In the wake of a fruit contamination alert that has gripped Australia, Prime Minister Scott Morrison Wednesday said those responsible for placing needles into strawberries or putting up online fake images of sabotaged fruits might get 10-15 years of imprisonment.
Australia is scheduled to pass laws to penalize those responsible, said Morrison at a press conference as authorities are probing more than 100 reports of people finding needles concealed within strawberries and other fruits.
"Today I announced that we are putting in some tough new laws not just to increase the penalties for people who do this already but for those who go on YouTube or think it's a big lark to go on and stick pins in fruits," he said in the video message on Twitter.
"It's not funny. It's not right. It's causing real distress and harm in our community and its got to stop. So we are going to be passing laws in the next 24 hours to send a very clear message. Don't do it."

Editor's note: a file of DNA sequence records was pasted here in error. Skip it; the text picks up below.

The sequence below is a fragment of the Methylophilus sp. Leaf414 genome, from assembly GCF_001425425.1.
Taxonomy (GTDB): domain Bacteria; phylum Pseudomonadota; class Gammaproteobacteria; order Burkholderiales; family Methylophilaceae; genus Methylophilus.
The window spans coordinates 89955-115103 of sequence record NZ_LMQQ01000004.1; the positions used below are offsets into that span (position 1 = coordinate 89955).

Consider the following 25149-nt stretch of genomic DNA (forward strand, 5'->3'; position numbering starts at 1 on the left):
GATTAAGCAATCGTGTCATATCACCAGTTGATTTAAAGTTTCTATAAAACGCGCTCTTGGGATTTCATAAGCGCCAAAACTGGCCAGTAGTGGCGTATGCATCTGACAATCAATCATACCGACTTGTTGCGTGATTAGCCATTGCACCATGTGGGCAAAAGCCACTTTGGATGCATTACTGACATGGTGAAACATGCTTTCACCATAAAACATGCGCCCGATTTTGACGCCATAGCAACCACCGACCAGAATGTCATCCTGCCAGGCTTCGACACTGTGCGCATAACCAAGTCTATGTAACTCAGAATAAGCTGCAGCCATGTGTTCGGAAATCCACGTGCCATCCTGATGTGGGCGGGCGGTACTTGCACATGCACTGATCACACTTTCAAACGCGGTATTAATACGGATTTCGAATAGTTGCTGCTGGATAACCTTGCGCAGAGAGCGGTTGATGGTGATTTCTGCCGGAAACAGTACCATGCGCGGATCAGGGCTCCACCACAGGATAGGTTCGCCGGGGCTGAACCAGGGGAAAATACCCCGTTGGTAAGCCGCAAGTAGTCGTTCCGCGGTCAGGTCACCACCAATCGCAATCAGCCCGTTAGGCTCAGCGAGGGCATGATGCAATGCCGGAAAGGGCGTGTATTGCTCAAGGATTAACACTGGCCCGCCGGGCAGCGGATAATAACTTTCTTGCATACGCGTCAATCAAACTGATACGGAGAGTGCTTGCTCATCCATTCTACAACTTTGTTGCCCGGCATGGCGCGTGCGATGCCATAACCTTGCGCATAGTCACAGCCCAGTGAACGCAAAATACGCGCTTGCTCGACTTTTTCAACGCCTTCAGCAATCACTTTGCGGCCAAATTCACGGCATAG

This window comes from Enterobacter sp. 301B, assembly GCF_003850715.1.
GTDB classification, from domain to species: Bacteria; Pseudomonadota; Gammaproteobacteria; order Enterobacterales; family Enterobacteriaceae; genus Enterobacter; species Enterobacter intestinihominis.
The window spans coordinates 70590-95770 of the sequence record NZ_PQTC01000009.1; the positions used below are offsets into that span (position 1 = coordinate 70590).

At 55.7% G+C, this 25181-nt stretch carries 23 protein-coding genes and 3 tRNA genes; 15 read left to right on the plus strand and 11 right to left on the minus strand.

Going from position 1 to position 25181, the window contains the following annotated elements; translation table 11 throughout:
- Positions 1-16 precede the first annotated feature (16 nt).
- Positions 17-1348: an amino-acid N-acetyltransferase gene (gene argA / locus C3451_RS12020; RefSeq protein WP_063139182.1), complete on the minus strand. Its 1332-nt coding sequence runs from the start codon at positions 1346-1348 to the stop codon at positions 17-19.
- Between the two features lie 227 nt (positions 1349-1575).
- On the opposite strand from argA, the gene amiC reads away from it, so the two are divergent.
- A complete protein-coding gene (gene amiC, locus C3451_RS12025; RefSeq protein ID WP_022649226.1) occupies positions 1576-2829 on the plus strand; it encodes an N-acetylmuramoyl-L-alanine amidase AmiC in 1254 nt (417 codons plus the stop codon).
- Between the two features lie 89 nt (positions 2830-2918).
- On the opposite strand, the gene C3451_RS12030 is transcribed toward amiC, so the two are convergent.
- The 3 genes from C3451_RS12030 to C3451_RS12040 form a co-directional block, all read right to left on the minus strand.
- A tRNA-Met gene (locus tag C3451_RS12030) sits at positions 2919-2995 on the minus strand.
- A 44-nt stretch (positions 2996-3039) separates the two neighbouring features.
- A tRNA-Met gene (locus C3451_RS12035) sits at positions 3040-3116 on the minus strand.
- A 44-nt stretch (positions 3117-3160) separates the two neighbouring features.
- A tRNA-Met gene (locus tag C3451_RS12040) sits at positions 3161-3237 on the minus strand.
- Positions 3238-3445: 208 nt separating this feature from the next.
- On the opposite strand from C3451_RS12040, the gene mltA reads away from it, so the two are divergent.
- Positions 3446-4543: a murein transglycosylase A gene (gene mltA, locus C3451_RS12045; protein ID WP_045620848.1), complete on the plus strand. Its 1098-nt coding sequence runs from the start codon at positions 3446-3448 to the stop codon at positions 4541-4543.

Morrison said such acts, which affect the life and livelihood of Australians, including strawberry farmers, were crimes on par with terrorism or child pornography.
Dozens of cases of strawberries containing needles have been reported in the last week, mostly in the northeastern state of Queensland and now in most other parts of the country.
In a statement, the New South Wales Police Force said it was continuing to probe such instances and warned people of severe penalties if found guilty of deliberate fruit sabotage.
The investigation was launched on September 12 after cases of sabotaged strawberries were reported from Queensland.
"The community is reminded that deliberately contaminating food is a criminal offence and a threat to public safety. In New South Wales, the maximum penalty for the offence is 10 years imprisonment," the statement added.
On Tuesday, Queensland Premier Annastacia Palaszczuk announced a $72,470 reward leading to an arrest for those responsible for the strawberry sabotage.
"The sabotage of our strawberry industry is not just an attack on hard-working growers and workers, but it reaches into almost every home and school lunch box," Palaszczuk said.